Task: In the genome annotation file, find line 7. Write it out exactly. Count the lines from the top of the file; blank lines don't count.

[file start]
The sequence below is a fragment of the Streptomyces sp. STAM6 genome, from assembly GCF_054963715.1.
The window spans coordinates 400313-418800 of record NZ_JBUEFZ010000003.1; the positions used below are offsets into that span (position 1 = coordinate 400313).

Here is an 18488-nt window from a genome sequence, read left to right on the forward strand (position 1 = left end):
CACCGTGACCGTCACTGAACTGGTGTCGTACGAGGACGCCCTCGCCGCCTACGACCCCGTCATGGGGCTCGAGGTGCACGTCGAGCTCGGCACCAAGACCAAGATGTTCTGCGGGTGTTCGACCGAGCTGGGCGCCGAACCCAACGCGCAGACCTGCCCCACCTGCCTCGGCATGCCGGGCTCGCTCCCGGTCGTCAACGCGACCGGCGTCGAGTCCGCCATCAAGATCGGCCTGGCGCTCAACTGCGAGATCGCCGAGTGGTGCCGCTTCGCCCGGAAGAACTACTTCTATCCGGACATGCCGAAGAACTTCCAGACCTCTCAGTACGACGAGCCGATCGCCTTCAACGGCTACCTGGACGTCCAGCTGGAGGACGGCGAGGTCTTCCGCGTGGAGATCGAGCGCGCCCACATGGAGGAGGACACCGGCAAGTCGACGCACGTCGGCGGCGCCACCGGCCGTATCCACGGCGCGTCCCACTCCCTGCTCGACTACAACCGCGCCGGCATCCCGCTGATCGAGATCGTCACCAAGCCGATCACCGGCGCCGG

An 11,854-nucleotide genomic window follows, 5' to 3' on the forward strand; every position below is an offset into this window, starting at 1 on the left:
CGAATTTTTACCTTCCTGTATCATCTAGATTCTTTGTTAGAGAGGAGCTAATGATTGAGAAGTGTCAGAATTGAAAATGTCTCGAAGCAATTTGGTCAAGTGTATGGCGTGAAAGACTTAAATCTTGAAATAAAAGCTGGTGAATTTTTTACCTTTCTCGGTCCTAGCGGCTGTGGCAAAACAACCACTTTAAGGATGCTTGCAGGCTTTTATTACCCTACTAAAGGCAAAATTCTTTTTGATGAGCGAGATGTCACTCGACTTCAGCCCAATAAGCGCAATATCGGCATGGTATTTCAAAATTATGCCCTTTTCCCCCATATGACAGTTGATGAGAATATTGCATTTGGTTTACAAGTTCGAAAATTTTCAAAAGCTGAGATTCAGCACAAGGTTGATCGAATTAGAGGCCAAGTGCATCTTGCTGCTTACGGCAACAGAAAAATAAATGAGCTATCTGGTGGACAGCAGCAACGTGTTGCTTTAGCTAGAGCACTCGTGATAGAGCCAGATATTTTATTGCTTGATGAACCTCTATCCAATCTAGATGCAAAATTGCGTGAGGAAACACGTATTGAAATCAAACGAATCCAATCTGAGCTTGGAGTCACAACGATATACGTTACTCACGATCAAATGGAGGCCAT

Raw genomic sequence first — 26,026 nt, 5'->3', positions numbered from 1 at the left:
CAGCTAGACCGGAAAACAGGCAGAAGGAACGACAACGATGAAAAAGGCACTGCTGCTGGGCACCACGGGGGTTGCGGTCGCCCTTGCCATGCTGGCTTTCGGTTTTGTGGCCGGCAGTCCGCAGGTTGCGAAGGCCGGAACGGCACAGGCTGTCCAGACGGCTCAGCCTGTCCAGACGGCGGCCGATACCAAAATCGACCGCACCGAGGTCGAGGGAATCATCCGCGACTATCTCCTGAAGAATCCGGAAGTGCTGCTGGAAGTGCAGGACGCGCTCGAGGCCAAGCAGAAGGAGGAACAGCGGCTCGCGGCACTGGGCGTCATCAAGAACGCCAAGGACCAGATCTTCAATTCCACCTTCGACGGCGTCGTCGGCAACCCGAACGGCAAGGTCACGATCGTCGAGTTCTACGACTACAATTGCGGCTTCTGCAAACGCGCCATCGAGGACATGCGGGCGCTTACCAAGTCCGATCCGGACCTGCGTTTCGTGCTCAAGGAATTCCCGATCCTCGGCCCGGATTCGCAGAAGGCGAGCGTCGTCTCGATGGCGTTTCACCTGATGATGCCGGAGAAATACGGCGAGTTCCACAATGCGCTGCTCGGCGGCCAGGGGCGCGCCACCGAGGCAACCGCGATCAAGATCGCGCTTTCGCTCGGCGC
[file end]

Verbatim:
Raw genomic sequence first — 26,026 nt, 5'->3', positions numbered from 1 at the left: